You may also like Prompt Cards

These two group activities use mathematical reasoning - one is numerical, one geometric. Exploring Wild & Wonderful Number Patterns

EWWNP means Exploring Wild and Wonderful Number Patterns Created by Yourself! Investigate what happens if we create number patterns using some simple rules. Worms

Place this "worm" on the 100 square and find the total of the four squares it covers. Keeping its head in the same place, what other totals can you make?

Diagonal in a Spiral

Diagonal in a Spiral

This is the start of a spiral, starting with 1 and then moving clockwise.
For this challenge we're interested in the upper-left to lower-right diagonal, shown in green. Here is the starting example: Challenge 1

Find the numbers that would be in this green upper-left to lower-right diagonal for a spiral going up to 144 instead of just 16.

Challenge 2

The small example above shows 7, 1, 3, 13 as the diagonal.
Now that you have a bigger diagonal going beyond 100 you need to deal with all the numbers in that diagonal in order from upper-left to lower-right.
You'll need to add the diagonal numbers in threes in order as they move through the square.
In the small example it would be 7 + 1 + 3 = 11 and 1 + 3 + 13 = 17. So your new numbers would be 11 and 17.
The totals you get for each three will give you a new set of numbers to use for Challenge 3.

Challenge 3a

You now need to use the numbers you got from adding the diagonal up in threes.
Use these numbers to make a total that has a 2 as the ones digit. You can only use a number once in any addition.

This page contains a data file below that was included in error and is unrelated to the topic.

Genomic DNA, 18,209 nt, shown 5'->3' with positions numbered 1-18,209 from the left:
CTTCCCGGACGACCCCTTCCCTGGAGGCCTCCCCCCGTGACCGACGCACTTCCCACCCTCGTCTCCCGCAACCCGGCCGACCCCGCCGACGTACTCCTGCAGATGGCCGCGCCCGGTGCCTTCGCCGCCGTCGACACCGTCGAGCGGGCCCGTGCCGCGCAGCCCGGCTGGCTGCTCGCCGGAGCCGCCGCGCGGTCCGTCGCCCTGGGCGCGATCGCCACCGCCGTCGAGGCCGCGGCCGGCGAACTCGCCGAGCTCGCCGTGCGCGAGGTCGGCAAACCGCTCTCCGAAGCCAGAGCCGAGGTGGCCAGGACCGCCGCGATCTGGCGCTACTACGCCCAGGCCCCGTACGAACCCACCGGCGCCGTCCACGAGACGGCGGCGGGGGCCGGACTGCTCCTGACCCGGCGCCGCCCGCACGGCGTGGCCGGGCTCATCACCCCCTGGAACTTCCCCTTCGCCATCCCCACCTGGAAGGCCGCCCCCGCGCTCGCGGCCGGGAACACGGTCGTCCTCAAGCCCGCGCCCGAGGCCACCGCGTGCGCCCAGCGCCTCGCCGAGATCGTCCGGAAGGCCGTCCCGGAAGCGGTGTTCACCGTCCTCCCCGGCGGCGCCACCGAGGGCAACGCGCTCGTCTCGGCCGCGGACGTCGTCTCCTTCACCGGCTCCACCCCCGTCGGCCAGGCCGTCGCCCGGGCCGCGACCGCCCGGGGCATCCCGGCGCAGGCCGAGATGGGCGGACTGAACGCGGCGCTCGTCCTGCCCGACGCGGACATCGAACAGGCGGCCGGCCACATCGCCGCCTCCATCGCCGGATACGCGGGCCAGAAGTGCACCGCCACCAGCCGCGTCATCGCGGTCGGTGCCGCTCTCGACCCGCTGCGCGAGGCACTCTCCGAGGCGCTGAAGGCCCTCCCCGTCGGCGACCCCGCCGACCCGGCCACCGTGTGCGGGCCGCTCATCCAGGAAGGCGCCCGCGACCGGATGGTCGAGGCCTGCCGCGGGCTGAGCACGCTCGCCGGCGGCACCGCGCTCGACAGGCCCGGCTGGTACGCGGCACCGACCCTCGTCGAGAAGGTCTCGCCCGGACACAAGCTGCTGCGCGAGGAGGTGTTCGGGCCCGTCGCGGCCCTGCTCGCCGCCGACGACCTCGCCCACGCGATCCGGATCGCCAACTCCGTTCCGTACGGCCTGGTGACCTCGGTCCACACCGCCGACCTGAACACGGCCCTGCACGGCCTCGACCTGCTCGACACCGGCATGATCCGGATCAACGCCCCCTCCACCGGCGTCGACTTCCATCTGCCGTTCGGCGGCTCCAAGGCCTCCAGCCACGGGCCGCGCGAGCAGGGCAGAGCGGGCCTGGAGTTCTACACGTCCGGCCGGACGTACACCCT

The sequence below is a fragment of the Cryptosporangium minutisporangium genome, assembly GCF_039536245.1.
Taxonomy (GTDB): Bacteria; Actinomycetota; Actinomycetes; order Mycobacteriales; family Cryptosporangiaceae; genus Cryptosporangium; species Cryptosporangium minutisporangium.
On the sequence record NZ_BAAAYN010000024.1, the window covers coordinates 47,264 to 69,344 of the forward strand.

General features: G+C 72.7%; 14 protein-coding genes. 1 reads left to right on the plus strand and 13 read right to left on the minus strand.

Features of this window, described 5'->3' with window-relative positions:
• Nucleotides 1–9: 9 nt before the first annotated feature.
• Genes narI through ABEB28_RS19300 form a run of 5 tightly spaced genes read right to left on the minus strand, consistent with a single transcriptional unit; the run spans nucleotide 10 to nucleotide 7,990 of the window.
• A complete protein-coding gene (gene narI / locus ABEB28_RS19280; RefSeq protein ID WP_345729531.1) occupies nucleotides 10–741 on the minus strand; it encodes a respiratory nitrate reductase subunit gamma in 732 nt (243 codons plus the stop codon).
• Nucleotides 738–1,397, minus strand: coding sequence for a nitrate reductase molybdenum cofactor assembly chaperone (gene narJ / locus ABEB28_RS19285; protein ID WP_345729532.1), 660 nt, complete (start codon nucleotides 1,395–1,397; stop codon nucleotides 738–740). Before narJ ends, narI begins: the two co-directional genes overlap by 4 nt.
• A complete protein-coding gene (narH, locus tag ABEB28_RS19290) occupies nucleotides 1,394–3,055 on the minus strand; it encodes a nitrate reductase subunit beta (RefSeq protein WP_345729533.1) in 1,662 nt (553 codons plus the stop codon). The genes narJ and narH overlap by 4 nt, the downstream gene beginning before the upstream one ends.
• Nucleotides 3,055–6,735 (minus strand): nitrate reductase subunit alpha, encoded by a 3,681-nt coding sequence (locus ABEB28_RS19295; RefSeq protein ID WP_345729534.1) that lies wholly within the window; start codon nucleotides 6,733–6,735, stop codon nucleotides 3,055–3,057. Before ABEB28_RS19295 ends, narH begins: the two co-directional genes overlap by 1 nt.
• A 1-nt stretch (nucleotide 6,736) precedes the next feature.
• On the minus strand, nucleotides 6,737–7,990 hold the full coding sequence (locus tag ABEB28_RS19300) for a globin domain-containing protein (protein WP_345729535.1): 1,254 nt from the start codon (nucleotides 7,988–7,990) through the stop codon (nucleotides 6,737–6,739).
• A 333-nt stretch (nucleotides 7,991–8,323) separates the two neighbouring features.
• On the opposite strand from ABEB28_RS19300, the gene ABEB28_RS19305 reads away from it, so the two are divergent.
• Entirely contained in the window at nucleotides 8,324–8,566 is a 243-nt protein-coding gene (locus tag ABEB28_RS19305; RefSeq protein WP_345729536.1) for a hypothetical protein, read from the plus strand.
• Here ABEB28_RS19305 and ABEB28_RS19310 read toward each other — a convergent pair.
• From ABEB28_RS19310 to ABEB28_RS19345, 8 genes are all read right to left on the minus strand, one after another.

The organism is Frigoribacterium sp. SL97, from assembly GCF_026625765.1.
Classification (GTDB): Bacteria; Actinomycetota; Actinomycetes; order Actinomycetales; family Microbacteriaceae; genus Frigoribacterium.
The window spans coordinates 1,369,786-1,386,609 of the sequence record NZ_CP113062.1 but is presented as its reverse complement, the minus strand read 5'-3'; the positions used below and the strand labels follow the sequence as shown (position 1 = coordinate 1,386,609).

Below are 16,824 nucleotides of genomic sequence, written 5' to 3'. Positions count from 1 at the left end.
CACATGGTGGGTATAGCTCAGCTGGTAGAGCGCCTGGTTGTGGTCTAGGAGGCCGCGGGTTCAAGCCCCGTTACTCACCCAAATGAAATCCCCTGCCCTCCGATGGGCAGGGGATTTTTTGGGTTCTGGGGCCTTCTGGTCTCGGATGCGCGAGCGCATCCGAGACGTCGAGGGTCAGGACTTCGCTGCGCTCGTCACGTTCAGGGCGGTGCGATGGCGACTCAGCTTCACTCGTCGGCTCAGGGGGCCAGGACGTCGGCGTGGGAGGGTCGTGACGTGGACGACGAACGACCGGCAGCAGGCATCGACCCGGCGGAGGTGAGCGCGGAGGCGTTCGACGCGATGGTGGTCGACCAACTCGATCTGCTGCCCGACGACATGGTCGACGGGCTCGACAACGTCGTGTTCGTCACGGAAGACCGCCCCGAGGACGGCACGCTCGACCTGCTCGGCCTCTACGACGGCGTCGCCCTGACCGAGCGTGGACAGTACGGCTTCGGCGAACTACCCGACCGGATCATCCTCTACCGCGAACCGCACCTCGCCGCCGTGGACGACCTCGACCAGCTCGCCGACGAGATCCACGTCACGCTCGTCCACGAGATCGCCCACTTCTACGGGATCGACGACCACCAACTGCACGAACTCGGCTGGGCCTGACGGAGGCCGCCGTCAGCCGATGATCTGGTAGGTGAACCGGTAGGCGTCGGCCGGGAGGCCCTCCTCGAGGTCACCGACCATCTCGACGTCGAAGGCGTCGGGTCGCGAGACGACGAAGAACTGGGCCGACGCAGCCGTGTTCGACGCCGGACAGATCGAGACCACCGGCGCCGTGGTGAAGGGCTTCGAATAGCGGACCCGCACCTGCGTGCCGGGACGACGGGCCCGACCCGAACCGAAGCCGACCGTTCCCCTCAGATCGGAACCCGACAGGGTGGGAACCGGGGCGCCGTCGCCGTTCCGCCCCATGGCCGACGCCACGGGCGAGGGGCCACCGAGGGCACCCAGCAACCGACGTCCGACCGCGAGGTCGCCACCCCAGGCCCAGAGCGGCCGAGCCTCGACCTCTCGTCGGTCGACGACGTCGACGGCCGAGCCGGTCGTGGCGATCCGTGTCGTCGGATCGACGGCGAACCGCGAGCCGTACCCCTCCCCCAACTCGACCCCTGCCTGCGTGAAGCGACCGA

Do this in as many different ways as possible.

Challenge 3b

Do the same as in Challenge 3a but now the ones digit has to be an 8.
How many different ways are possible?

Why do this problem?

Moving through each of the challenges gives an opportunity for children to work investigatively. Children's curiosity will take them to many different places as they work on this challenge. This task is a good example that offers both a 'low threshold' starting point and at the same time offers a 'high ceiling' for those pupils who are inclined to explore much further.

Possible approach

It will probably be best to have the whole group/class with you, extending together the spiral to 144.

Then set challenge 2 by starting them off to ensure that as well as adding 111, 73 and 43 they'll have to add up the next three as 73, 43 and 21 (not just 21, 7, and 1), so that they have to produce ten totals altogether. (You may decide not to tell them that, but instead have some feedback from them when they have completed challenge 2).

Key questions

How are you getting your totals of three?
What are you doing to try to get your totals to end in a 2 (or an 8)?
Tell me what you are doing.

Possible extension

Exploring the ten totals of threes, what can they find out?
What about extending the spiral past 144?

Possible support

Some pupils may need a calculator to help with the many additions that they want to carry out.